Soak in the aura, piety of Pashupatinath

Soak in the aura, piety of Pashupatinath

The air around the Pashupatinath Temple is surcharged with a palpable aura of devotion and spirituality and one cannot help being swept away in its wake, write Sandy N Vijay

Pashupatinath Temple. PHOTOS BY AUTHOR

The Pashupatinath temple is on your right,” said our guide as we drove from the Tribhuvan International Airport in Kathmandu towards our hotel. The fleeting glimpse of the brick red, sprawling campus of the famous temple was enough to send a surge of a strange electricity through our being. We knew we would be heading there soon. Pashupatinath Temple has a spiritual aura that draws millions of visitors to its fold and is a sacred pilgrimage centre for devotees of Shiva.

The origins of the temple can be traced back to the 4th century BC. It finds mention in the Shiva Purana as a temple that fulfils the wishes of devotees. Even the Skanda Purana has a mention of the Pashupatinath Temple. On being asked by Parvati about the important Shiva Kshetras of the world, Maha Deva himself mentions the names of 68 sacred places which include the temple of Pashupatinath in Nepal.



The Karnataka connect

It is evening. Hundreds of pigeons swoop down in a courtyard near the outer perimeter of the Pashupatinath Temple. Men, women, and children hurriedly make their way towards the sanctum sanctorum to catch a glimpse of the evening aarti to the Lord of all sentient beings, Pashupatinath. 

“You wait here. The Bhat priest will come out of this silver door after the aarti,” says a young priest who presides over a small temple of Ganesha in front of one of the four doors of the main Pashupatinath Temple. We take up our vigil near the Ganesha Temple and talk to the young priest who tells us about the temple and its rituals. He informs us that the Shivalinga can be worshipped only by four Bhat priests who are from the coastal region of Karnataka in India. There is a fifth Bhat priest who is in charge of another temple dedicated to Nagaraja known as Vasuki Temple in the Pashupatinath Temple complex.

“I was here, sitting inside this very temple when the earthquake happened,” the young priest tells us with a smile. “I felt it a minute before it happened,’’ he adds with another wide grin. Barring minor damages, Pashupatinath Temple emerged unscathed from the devastating earthquake with a magnitude of 7.9 that ripped through the heart of Nepal in 2015.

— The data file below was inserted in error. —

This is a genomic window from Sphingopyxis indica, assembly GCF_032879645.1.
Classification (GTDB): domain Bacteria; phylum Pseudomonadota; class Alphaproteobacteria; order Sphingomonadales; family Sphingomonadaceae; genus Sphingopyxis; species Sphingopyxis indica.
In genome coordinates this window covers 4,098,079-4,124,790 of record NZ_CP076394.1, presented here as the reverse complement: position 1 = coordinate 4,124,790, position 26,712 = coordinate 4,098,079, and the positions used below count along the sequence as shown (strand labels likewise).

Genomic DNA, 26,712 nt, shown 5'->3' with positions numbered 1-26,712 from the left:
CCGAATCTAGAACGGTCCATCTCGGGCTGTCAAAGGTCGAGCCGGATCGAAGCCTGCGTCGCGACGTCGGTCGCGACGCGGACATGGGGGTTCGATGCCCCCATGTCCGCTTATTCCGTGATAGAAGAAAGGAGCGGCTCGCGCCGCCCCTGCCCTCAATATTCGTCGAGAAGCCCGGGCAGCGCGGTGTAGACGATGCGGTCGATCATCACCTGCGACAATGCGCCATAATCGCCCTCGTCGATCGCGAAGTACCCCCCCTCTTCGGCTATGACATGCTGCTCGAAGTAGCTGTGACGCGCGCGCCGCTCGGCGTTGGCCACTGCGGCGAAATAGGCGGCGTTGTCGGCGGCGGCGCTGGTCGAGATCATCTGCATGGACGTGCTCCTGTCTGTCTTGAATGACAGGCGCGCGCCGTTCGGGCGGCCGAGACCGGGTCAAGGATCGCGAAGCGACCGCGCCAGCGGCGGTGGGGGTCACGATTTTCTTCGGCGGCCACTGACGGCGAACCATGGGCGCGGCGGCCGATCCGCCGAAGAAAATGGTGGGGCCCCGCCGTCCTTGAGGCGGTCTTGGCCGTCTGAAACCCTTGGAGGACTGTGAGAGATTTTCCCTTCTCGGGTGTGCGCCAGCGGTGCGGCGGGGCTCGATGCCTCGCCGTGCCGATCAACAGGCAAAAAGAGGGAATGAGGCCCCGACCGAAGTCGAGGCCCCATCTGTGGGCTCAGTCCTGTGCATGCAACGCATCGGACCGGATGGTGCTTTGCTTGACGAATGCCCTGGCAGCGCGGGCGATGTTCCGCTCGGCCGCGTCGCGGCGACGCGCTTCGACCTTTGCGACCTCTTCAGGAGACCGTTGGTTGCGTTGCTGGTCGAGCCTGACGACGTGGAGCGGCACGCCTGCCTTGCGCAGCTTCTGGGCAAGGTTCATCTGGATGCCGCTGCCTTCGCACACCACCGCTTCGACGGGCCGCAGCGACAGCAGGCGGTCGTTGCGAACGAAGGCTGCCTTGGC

There is a hushed silence as we stand near the silver door. The evening aarti to the Lord is over and the crowds have thinned. A group of monkeys cluster all around us, feasting on fruits offered by devotees. Suddenly we hear a whistle being blown and the silver door swings open. The Bhat priest dressed in saffron briskly walks out, escorted by his guards from the Nepalese police. “We are from Bengaluru,” we say in Kannada folding our hands in respect in front of Shri Narayan Bhat who has just finished the last ritualistic worship of Lord Pashupatinath. He stops in his tracks, smiles benevolently and raises his right hand in blessing. “What do you want? he asks in Kannada, and when we tell him we want to know more about the tradition of Kannada priests in Pashupatinath, he tells us that we would need to meet the head priest who was currently not available in Kathmandu and directs us to the house of another of the Bhat priests.

There is no historical evidence to say when the practice of entrusting the worship of the sacred Shivalinga to priests from Karnataka originated. The tradition can, however, be traced to


Nandi at Pashupatinath

more than 300 years ago. It is, however, believed that the practice traces its origins to the Advaita philosophy of Adi Shankaracharya and his visit has no documentary evidence. It is believed that in the middle of the 15th century, the then king of Nepal Yaksha Malla, asked the Bhatta Brahmin priests from Karnataka to take over the rituals of the temple. He wanted the deity to be worshipped according to Sattvic and Vedic traditions as opposed to the Vamachara practices with Tantric origins that were prevalent then.

The unique feature of Pashupatinath Temple is that the main deity can be touched only by a set of four priests. These priests are selected from the Dakshinamaya Sri Sharada Peetham, Sringeri. The priests are Smarta Brahmins and well versed in Rig Vedic traditions, Pashupata Yoga, said to have been Shiva’s creation, Shiva Agamas, and Samaveda. The current head priest hails from Udupi, while Shri Narayan Bhat is from Bhatkal. Another of the priests Shri Ram Bhat hails from Mangaluru while Shri Girish Bhat is from Sirsi. The fifth priest who looks after the worship at the Vasuki Temple, Shri Raghavendra Bhat, also hails from Karnataka.

UNESCO site

The sprawling precincts of the Pashupatinath Temple are one of the sites of the heritage monument groups of the Kathmandu valley. The temple complex stretches along the banks of river Baghmati and consists of the main temple and more than 500 other smaller temples, open pavilions, ashrams, and living quarters. The complex sprawls over an area of about 1.58 acres. The main temple is built in the Pagoda style with two tiers and has gilded roofs that glitter in the sunlight. A golden spire known as Gajur rises up into the sky from the centre of the roof. Four doors in the cardinal directions open to the sanctum sanctorum of the temple. Three of the doors are silver plated while one is plated with gold.

 

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